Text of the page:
Five Tips to Save Money on Food and Drinks in NYC

New York City is one of my favorite places to visit for so many reasons. The food, the sights, and the culture energize me; this city is truly magical! So as you can imagine, I was thrilled to visit my best friend Brittney for a girls’ trip while Corey went to Denver for his friend’s birthday.

Though I love being a tourist in NYC, I’m all too aware of how expensive it can be. From lavish meals and taxi rides to accommodations and expensive cocktails, this city can be bad on your wallet. However, I wanted to make sure that I didn’t blow my entire budget, especially because we’re saving for upcoming trips and adventures. And, lo and behold, I didn’t! Here are five tips to save money on food and drinks in NYC.

1) Hit up happy hour in NYC.

Happy hour at Bibi Wine Bar - NYC

Ladies and gents, happy hour is alive and well in NYC. Many restaurants and bars discount food and drinks during this time, saving you a great deal of money if you don’t mind having an early dinner. We visited Bibi, a small, intimate wine bar in East Village, for happy hour and noshed on a charcuterie and cheese plate while sipping on $6 glasses of wine. They also have select bottles of wine for $20 and a $10 wine and appetizer combo. Deals like this can be found across the city, but be sure to research the deal and neighborhood beforehand so you don’t have to trek across town to save a few dollars.


2) Brunch like all the New Yorkers do.

After a night of partying (or a day of traversing the city), brunch the next morning is always a good idea. Brunch in New York is a serious sport for locals and though it can get expensive, it doesn’t have to be. For Sunday brunch with my linesisters, we ate a pre-fixe meal with our choice of one mimosa or Bloody Mary, coffee or orange juice and one of three entrees. Though the food was decent, you can certainly find other places that offer inexpensive meals and drinks, too.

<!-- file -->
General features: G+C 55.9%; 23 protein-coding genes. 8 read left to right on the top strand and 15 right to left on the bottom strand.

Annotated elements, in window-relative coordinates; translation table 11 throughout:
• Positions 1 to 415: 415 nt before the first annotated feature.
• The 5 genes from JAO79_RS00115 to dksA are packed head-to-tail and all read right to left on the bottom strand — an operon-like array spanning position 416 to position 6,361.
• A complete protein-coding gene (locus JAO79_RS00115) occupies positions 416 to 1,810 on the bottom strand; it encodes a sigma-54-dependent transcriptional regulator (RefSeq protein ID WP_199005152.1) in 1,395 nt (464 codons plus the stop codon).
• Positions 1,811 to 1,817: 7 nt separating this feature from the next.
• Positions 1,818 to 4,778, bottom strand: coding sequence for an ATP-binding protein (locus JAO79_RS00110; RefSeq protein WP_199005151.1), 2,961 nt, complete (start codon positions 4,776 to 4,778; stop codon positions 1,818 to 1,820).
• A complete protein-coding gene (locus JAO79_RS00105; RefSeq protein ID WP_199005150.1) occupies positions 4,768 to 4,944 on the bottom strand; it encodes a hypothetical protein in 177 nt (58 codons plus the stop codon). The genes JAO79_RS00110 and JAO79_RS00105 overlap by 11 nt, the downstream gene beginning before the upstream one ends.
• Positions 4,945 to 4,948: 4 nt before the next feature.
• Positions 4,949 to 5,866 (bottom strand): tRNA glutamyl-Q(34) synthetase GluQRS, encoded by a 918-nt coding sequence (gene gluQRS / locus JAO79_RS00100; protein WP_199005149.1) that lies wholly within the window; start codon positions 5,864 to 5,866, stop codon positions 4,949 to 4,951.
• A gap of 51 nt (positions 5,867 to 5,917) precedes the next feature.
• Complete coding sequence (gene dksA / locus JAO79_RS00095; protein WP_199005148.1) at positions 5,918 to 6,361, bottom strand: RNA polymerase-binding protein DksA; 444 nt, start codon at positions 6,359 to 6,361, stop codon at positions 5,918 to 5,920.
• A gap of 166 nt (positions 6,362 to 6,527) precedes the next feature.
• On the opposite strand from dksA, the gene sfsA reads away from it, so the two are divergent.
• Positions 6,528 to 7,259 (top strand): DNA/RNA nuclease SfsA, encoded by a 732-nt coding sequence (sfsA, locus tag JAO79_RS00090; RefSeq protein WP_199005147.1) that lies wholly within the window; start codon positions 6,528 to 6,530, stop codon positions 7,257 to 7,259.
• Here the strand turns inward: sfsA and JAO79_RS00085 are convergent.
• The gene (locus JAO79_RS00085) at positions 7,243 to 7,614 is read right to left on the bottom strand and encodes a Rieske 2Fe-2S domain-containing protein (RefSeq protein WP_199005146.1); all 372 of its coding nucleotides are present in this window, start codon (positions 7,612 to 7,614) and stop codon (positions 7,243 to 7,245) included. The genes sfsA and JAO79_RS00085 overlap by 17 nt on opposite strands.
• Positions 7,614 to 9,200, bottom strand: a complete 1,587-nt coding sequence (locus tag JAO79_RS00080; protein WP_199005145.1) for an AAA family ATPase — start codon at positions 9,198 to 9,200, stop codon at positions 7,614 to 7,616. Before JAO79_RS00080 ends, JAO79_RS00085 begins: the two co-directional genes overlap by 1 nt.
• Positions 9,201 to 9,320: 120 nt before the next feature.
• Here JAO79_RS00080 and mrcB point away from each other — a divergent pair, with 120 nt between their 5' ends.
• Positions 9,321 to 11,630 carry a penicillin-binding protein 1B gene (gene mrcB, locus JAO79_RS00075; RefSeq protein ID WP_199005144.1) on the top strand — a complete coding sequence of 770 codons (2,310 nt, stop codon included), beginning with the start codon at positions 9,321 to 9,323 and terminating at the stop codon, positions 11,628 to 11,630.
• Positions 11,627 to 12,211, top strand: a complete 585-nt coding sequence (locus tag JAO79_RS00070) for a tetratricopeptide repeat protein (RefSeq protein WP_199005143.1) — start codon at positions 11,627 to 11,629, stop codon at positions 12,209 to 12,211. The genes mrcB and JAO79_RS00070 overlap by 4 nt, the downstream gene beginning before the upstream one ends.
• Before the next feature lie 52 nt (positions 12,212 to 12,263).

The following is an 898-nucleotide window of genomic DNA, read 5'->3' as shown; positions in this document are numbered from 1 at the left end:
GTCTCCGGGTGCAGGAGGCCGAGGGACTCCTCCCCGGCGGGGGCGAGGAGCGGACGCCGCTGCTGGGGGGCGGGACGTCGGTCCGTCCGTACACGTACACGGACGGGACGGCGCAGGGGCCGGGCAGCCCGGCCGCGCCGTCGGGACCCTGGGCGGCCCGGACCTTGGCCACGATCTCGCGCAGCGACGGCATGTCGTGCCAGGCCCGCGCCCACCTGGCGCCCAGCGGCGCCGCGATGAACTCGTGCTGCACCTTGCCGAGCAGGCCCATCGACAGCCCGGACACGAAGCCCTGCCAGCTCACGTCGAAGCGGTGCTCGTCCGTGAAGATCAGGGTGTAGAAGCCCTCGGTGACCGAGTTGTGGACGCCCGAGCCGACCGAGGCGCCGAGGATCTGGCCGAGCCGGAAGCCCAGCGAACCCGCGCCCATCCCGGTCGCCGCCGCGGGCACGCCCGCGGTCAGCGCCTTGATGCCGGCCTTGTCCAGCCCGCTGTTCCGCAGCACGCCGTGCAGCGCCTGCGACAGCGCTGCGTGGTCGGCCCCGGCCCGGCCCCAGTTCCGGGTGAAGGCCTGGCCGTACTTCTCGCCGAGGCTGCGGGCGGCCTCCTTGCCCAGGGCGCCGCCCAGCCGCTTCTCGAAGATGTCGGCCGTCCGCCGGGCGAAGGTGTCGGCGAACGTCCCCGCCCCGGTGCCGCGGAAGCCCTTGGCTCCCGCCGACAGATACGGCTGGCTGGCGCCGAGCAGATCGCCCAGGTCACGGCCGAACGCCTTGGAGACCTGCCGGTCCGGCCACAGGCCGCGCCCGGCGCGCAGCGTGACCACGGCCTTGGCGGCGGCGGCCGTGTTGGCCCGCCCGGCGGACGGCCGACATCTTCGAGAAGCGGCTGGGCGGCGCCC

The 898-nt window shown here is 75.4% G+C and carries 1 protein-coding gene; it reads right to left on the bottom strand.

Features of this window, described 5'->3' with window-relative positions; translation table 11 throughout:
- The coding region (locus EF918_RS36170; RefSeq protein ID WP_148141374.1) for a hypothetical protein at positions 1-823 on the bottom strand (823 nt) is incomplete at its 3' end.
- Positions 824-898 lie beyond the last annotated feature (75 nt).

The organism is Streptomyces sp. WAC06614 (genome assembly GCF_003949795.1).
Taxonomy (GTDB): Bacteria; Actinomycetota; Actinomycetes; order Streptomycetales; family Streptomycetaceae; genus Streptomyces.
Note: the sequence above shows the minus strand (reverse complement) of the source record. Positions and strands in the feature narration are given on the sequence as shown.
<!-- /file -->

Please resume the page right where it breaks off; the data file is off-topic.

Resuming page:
On Saturday, we took advantage of another brunch special: bottomless cocktails at Gallo Nero. For $20, we received generous pours of sparkling wine and orange juice (we recommend the mimosas over the bellinis), making the four mimosas I had totally worth it. Keep in mind, if you get bottomless drinks, many restaurants do impose a time limit for how long you can drink.


3) Eat at Smorgasburg in Brooklyn.

Smorgasburg exterior - Brooklyn

If you’re a foodie, put Smorgasburg on your list as a dining destination. On the weekends, nearly 100 food vendors gather in an open, outdoor space to feed locals and tourists alike. Expect to find all types of food here: we saw vendors serving Jamaican, Cuban, Vietnamese, Chinese and Indian food, and that was just the first row!

Gyoza from Smorgasburg - Brooklyn

Fries from Smorgasburg - Brooklyn

The only downside to this is that many vendors charge, on average, between $8-$12 for a dish. However, the portion size of this dish could easily be a meal, which makes tasting a lot of the other offerings nearly impossible. For the best experience, bring a group of about 4-6 friends, grab $25 in cash, work up a big appetite and go early. By sharing the dishes, you’ll be able to get a taste of everything without doing some serious damage to your wallet.


4) Buy local.

Lobster Roll from Lobster Joint in Brooklyn

My friend stays in Greenpoint and within walking distance of her apartment, she has access to some amazing, delicious yet affordable restaurants.  My pad thai entrée was $8.95, which is super reasonable for this dish. I ate two amazing donuts from Moe’s Doughs on Nassau Avenue, one a strawberry frosted doughnut with sprinkles and another, a powdered donut filled with cream, were $1.10 a piece! I also enjoyed a buttery lobster roll with fries (pictured above) for only $17 at Lobster Joint in Greenpoint.

I literally felt like I robbed the neighborhood because there were so many great deals. If you happen to stay in a borough and away from the touristy sections of NYC, make sure to walk around and see what your neighborhood has to offer.


5) Find restaurants with comparable pricing to restaurants at home.

Just because it’s New York City doesn’t mean I have to pay for a $40 or $50 meal to be comparable to something I can get in Atlanta for $20 or $30 dollars. For example, when my friend recommended Sweet Chick, a restaurant that offers American food with a Southern twist, to me, I immediately said yes to it because of the pricing. I would spend that same amount of money for some of the items on their menu like the $24 pork belly, the $22 shrimp and grits or the $17 chicken and waffle combination. It may take some digging to find an affordable restaurant, but it’s definitely possible!

What are your favorite ways to save money in NYC on food and drinks?

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  1. Savannah says:

    This is great and very helpful. I’m going to NYC in 2 weeks for the first time!

  2. I’ll be there in early July for the first time, so this is perfect. Thanks!

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